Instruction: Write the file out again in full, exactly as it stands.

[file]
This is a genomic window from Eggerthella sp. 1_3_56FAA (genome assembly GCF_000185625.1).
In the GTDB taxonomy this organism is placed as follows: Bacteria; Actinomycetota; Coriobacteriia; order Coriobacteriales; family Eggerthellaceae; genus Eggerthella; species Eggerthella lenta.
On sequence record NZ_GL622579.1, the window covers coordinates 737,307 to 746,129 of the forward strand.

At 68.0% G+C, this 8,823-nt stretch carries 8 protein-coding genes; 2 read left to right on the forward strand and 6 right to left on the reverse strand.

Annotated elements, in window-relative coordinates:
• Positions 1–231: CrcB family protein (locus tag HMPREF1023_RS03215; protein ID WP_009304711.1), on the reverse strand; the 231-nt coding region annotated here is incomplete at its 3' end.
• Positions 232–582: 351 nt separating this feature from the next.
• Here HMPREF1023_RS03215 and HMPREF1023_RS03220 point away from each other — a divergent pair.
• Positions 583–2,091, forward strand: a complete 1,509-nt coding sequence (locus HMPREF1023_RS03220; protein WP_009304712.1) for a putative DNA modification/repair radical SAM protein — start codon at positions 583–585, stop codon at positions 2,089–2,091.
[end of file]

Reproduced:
This is a genomic window from Eggerthella sp. 1_3_56FAA (genome assembly GCF_000185625.1).
In the GTDB taxonomy this organism is placed as follows: Bacteria; Actinomycetota; Coriobacteriia; order Coriobacteriales; family Eggerthellaceae; genus Eggerthella; species Eggerthella lenta.
On sequence record NZ_GL622579.1, the window covers coordinates 737,307 to 746,129 of the forward strand.

At 68.0% G+C, this 8,823-nt stretch carries 8 protein-coding genes; 2 read left to right on the forward strand and 6 right to left on the reverse strand.

Annotated elements, in window-relative coordinates:
• Positions 1–231: CrcB family protein (locus tag HMPREF1023_RS03215; protein ID WP_009304711.1), on the reverse strand; the 231-nt coding region annotated here is incomplete at its 3' end.
• Positions 232–582: 351 nt separating this feature from the next.
• Here HMPREF1023_RS03215 and HMPREF1023_RS03220 point away from each other — a divergent pair.
• Positions 583–2,091, forward strand: a complete 1,509-nt coding sequence (locus HMPREF1023_RS03220; protein WP_009304712.1) for a putative DNA modification/repair radical SAM protein — start codon at positions 583–585, stop codon at positions 2,089–2,091.